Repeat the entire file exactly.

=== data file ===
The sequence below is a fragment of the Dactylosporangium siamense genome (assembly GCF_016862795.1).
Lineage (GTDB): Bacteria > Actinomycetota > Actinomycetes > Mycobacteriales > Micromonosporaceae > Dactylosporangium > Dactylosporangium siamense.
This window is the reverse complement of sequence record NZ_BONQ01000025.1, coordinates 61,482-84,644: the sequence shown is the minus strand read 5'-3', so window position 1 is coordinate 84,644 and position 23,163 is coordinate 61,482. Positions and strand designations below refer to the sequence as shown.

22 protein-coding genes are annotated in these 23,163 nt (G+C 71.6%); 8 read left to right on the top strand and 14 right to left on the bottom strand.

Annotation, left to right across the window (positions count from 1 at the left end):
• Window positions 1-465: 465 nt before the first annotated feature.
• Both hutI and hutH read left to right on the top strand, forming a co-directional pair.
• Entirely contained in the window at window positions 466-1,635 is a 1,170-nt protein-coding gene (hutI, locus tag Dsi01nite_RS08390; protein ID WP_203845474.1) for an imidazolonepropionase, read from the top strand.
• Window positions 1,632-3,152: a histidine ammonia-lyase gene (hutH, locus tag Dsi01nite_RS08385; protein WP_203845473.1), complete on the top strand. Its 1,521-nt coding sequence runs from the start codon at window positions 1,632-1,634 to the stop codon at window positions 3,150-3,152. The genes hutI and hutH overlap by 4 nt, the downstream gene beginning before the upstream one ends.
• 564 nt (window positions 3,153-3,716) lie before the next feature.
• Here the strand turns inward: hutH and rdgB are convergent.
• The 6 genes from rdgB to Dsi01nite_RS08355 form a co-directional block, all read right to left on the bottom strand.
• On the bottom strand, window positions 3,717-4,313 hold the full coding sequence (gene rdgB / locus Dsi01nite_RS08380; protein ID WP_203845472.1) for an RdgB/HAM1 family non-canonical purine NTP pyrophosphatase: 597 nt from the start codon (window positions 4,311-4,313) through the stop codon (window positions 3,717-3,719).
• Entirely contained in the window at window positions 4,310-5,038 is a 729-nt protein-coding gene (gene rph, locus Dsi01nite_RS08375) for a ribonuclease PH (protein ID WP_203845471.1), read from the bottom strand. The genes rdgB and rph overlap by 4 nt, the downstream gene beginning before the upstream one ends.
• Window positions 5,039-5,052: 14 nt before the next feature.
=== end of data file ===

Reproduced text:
The sequence below is a fragment of the Dactylosporangium siamense genome (assembly GCF_016862795.1).
Lineage (GTDB): Bacteria > Actinomycetota > Actinomycetes > Mycobacteriales > Micromonosporaceae > Dactylosporangium > Dactylosporangium siamense.
This window is the reverse complement of sequence record NZ_BONQ01000025.1, coordinates 61,482-84,644: the sequence shown is the minus strand read 5'-3', so window position 1 is coordinate 84,644 and position 23,163 is coordinate 61,482. Positions and strand designations below refer to the sequence as shown.

22 protein-coding genes are annotated in these 23,163 nt (G+C 71.6%); 8 read left to right on the top strand and 14 right to left on the bottom strand.

Annotation, left to right across the window (positions count from 1 at the left end):
• Window positions 1-465: 465 nt before the first annotated feature.
• Both hutI and hutH read left to right on the top strand, forming a co-directional pair.
• Entirely contained in the window at window positions 466-1,635 is a 1,170-nt protein-coding gene (hutI, locus tag Dsi01nite_RS08390; protein ID WP_203845474.1) for an imidazolonepropionase, read from the top strand.
• Window positions 1,632-3,152: a histidine ammonia-lyase gene (hutH, locus tag Dsi01nite_RS08385; protein WP_203845473.1), complete on the top strand. Its 1,521-nt coding sequence runs from the start codon at window positions 1,632-1,634 to the stop codon at window positions 3,150-3,152. The genes hutI and hutH overlap by 4 nt, the downstream gene beginning before the upstream one ends.
• 564 nt (window positions 3,153-3,716) lie before the next feature.
• Here the strand turns inward: hutH and rdgB are convergent.
• The 6 genes from rdgB to Dsi01nite_RS08355 form a co-directional block, all read right to left on the bottom strand.
• On the bottom strand, window positions 3,717-4,313 hold the full coding sequence (gene rdgB / locus Dsi01nite_RS08380; protein ID WP_203845472.1) for an RdgB/HAM1 family non-canonical purine NTP pyrophosphatase: 597 nt from the start codon (window positions 4,311-4,313) through the stop codon (window positions 3,717-3,719).
• Entirely contained in the window at window positions 4,310-5,038 is a 729-nt protein-coding gene (gene rph, locus Dsi01nite_RS08375) for a ribonuclease PH (protein ID WP_203845471.1), read from the bottom strand. The genes rdgB and rph overlap by 4 nt, the downstream gene beginning before the upstream one ends.
• Window positions 5,039-5,052: 14 nt before the next feature.